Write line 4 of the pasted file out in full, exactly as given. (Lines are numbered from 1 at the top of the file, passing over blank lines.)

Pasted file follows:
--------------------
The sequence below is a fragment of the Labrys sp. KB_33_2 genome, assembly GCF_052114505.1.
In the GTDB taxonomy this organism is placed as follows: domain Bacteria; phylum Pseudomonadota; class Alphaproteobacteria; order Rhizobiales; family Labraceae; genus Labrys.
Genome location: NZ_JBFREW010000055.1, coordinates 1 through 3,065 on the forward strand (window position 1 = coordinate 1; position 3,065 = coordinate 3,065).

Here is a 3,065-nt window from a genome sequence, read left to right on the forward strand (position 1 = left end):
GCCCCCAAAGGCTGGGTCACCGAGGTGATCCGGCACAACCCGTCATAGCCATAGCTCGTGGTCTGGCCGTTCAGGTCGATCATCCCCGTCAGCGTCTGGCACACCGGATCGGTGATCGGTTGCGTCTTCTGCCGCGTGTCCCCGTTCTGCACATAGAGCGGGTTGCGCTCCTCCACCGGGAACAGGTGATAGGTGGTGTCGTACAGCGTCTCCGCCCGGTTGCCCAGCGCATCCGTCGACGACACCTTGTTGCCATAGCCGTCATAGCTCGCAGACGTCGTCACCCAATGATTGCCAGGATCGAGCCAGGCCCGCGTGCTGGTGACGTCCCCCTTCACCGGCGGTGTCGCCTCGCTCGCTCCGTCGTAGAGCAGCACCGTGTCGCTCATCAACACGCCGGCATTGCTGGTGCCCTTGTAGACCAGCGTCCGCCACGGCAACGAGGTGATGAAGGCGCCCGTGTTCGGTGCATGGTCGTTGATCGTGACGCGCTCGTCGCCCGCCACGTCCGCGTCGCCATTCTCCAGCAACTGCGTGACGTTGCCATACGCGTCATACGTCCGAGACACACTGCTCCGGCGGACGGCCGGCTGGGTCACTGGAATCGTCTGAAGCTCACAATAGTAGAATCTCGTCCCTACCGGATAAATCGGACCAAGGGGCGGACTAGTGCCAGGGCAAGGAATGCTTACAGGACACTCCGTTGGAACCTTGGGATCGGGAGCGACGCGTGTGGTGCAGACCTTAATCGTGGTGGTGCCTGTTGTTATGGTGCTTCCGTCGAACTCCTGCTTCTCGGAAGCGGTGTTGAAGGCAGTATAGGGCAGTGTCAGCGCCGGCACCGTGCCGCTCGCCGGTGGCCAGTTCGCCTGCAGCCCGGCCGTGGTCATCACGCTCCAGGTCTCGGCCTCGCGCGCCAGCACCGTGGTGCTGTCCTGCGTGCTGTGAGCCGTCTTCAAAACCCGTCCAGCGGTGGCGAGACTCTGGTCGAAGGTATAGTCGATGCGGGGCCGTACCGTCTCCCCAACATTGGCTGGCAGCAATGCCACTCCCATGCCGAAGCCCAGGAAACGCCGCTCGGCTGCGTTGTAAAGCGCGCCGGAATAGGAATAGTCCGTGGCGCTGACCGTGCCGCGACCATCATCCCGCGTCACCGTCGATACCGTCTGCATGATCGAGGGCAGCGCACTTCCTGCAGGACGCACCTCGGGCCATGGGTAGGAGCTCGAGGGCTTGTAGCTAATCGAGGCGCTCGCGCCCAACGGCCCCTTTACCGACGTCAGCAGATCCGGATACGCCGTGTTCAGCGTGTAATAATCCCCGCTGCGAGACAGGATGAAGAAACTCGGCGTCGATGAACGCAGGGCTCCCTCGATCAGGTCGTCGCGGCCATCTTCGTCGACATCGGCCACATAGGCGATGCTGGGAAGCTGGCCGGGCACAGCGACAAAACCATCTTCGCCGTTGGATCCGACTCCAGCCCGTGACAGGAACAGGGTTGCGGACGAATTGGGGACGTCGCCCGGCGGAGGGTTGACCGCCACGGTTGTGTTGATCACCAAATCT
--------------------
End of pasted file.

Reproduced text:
Here is a 3,065-nt window from a genome sequence, read left to right on the forward strand (position 1 = left end):